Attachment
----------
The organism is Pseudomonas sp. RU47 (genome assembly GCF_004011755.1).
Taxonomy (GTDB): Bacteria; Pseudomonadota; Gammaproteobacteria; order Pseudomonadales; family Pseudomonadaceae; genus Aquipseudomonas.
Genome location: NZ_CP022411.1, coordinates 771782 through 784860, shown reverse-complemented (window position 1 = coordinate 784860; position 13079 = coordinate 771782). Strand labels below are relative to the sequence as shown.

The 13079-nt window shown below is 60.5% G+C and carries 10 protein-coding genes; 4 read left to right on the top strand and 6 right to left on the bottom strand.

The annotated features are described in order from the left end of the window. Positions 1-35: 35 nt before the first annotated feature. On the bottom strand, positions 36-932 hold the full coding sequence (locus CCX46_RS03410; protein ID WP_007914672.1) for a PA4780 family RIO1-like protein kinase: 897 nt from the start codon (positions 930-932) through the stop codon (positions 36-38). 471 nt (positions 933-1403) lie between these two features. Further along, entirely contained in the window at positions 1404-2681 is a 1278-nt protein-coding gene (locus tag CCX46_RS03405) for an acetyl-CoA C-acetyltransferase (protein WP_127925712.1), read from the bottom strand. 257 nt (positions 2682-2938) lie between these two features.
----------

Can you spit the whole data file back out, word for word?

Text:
The organism is Pseudomonas sp. RU47 (genome assembly GCF_004011755.1).
Taxonomy (GTDB): Bacteria; Pseudomonadota; Gammaproteobacteria; order Pseudomonadales; family Pseudomonadaceae; genus Aquipseudomonas.
Genome location: NZ_CP022411.1, coordinates 771782 through 784860, shown reverse-complemented (window position 1 = coordinate 784860; position 13079 = coordinate 771782). Strand labels below are relative to the sequence as shown.

The 13079-nt window shown below is 60.5% G+C and carries 10 protein-coding genes; 4 read left to right on the top strand and 6 right to left on the bottom strand.

The annotated features are described in order from the left end of the window. Positions 1-35: 35 nt before the first annotated feature. On the bottom strand, positions 36-932 hold the full coding sequence (locus CCX46_RS03410; protein ID WP_007914672.1) for a PA4780 family RIO1-like protein kinase: 897 nt from the start codon (positions 930-932) through the stop codon (positions 36-38). 471 nt (positions 933-1403) lie between these two features. Further along, entirely contained in the window at positions 1404-2681 is a 1278-nt protein-coding gene (locus tag CCX46_RS03405) for an acetyl-CoA C-acetyltransferase (protein WP_127925712.1), read from the bottom strand. 257 nt (positions 2682-2938) lie between these two features.